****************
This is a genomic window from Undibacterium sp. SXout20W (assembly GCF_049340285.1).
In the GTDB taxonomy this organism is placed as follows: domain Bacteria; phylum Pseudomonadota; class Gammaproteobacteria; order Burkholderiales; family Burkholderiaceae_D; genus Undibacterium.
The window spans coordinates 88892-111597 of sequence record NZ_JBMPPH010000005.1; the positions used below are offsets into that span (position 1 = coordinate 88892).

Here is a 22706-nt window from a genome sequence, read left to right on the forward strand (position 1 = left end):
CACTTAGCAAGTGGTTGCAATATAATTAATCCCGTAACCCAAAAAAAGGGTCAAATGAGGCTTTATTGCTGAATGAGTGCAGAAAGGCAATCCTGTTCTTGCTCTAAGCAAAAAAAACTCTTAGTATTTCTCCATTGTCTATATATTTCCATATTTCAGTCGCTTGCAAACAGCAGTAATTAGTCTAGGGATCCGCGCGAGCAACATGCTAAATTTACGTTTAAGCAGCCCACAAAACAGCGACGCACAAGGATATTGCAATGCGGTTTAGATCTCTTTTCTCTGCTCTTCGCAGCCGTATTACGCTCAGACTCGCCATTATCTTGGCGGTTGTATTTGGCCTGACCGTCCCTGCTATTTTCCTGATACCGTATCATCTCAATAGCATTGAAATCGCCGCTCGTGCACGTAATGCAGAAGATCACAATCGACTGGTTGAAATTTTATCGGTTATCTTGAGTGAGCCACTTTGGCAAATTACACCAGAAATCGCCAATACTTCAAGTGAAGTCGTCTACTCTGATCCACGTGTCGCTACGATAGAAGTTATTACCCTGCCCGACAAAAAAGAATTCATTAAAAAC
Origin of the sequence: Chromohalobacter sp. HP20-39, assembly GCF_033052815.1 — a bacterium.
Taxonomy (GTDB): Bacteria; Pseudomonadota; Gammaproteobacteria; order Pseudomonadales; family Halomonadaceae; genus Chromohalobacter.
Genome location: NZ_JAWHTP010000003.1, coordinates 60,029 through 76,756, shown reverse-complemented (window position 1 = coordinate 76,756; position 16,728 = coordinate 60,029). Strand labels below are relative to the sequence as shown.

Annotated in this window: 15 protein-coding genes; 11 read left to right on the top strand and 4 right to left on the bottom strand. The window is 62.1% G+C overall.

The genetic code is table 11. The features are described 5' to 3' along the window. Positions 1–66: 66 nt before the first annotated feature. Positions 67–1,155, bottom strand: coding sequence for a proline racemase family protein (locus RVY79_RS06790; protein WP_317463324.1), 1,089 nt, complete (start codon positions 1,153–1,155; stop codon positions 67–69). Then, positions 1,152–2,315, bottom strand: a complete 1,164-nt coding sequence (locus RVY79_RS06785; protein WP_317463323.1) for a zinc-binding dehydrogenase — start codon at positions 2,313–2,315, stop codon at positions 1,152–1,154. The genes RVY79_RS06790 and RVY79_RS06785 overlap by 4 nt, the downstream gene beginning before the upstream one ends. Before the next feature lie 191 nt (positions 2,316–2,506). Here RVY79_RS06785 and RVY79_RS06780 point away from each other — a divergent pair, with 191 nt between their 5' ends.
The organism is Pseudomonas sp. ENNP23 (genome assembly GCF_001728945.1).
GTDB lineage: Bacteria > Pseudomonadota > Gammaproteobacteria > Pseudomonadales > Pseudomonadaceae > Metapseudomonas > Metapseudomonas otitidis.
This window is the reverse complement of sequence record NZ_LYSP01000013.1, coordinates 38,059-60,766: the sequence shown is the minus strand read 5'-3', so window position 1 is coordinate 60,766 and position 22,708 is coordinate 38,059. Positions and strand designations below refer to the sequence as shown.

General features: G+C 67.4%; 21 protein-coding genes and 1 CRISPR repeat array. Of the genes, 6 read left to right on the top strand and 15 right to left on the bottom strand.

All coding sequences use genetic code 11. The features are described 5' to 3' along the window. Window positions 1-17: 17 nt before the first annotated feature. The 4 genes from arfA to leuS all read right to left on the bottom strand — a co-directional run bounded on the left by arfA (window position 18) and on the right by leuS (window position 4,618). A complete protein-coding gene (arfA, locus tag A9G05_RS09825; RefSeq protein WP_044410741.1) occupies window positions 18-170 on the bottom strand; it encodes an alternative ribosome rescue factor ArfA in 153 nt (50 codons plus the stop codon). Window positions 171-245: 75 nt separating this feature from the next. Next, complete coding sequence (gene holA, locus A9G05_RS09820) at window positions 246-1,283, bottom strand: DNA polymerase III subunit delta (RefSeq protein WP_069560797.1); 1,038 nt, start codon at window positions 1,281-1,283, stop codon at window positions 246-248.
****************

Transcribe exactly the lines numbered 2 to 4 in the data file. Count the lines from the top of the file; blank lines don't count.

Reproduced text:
In the GTDB taxonomy this organism is placed as follows: domain Bacteria; phylum Pseudomonadota; class Gammaproteobacteria; order Burkholderiales; family Burkholderiaceae_D; genus Undibacterium.
The window spans coordinates 88892-111597 of sequence record NZ_JBMPPH010000005.1; the positions used below are offsets into that span (position 1 = coordinate 88892).

Here is a 22706-nt window from a genome sequence, read left to right on the forward strand (position 1 = left end):